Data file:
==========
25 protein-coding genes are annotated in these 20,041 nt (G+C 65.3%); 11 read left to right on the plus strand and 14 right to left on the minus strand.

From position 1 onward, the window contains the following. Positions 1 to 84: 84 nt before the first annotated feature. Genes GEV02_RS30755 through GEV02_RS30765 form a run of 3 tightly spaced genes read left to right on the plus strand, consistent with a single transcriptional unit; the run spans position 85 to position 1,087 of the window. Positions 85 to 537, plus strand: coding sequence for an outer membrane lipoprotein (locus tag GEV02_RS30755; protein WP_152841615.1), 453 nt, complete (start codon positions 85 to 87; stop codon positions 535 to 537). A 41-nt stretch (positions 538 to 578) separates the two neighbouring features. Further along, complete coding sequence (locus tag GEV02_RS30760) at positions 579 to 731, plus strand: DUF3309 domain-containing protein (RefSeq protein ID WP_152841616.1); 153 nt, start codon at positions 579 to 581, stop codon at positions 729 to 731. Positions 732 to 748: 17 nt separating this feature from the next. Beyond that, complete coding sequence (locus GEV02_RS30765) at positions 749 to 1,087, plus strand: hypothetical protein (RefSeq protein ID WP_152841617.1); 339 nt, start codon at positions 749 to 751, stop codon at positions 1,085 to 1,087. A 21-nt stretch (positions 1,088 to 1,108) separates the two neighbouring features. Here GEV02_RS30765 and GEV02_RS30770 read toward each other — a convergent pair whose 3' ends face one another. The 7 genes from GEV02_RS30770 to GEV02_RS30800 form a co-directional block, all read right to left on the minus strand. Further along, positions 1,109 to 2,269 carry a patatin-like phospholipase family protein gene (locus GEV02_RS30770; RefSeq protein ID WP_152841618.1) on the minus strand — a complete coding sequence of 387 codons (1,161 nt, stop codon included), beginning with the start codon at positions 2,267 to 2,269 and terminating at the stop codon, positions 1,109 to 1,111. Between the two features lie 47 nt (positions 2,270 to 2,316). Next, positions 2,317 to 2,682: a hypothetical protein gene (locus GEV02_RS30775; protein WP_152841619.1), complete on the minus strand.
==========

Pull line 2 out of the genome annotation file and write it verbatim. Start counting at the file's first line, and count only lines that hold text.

From position 1 onward, the window contains the following. Positions 1 to 84: 84 nt before the first annotated feature. Genes GEV02_RS30755 through GEV02_RS30765 form a run of 3 tightly spaced genes read left to right on the plus strand, consistent with a single transcriptional unit; the run spans position 85 to position 1,087 of the window. Positions 85 to 537, plus strand: coding sequence for an outer membrane lipoprotein (locus tag GEV02_RS30755; protein WP_152841615.1), 453 nt, complete (start codon positions 85 to 87; stop codon positions 535 to 537). A 41-nt stretch (positions 538 to 578) separates the two neighbouring features. Further along, complete coding sequence (locus tag GEV02_RS30760) at positions 579 to 731, plus strand: DUF3309 domain-containing protein (RefSeq protein ID WP_152841616.1); 153 nt, start codon at positions 579 to 581, stop codon at positions 729 to 731. Positions 732 to 748: 17 nt separating this feature from the next. Beyond that, complete coding sequence (locus GEV02_RS30765) at positions 749 to 1,087, plus strand: hypothetical protein (RefSeq protein ID WP_152841617.1); 339 nt, start codon at positions 749 to 751, stop codon at positions 1,085 to 1,087. A 21-nt stretch (positions 1,088 to 1,108) separates the two neighbouring features. Here GEV02_RS30765 and GEV02_RS30770 read toward each other — a convergent pair whose 3' ends face one another. The 7 genes from GEV02_RS30770 to GEV02_RS30800 form a co-directional block, all read right to left on the minus strand. Further along, positions 1,109 to 2,269 carry a patatin-like phospholipase family protein gene (locus GEV02_RS30770; RefSeq protein ID WP_152841618.1) on the minus strand — a complete coding sequence of 387 codons (1,161 nt, stop codon included), beginning with the start codon at positions 2,267 to 2,269 and terminating at the stop codon, positions 1,109 to 1,111. Between the two features lie 47 nt (positions 2,270 to 2,316). Next, positions 2,317 to 2,682: a hypothetical protein gene (locus GEV02_RS30775; protein WP_152841619.1), complete on the minus strand.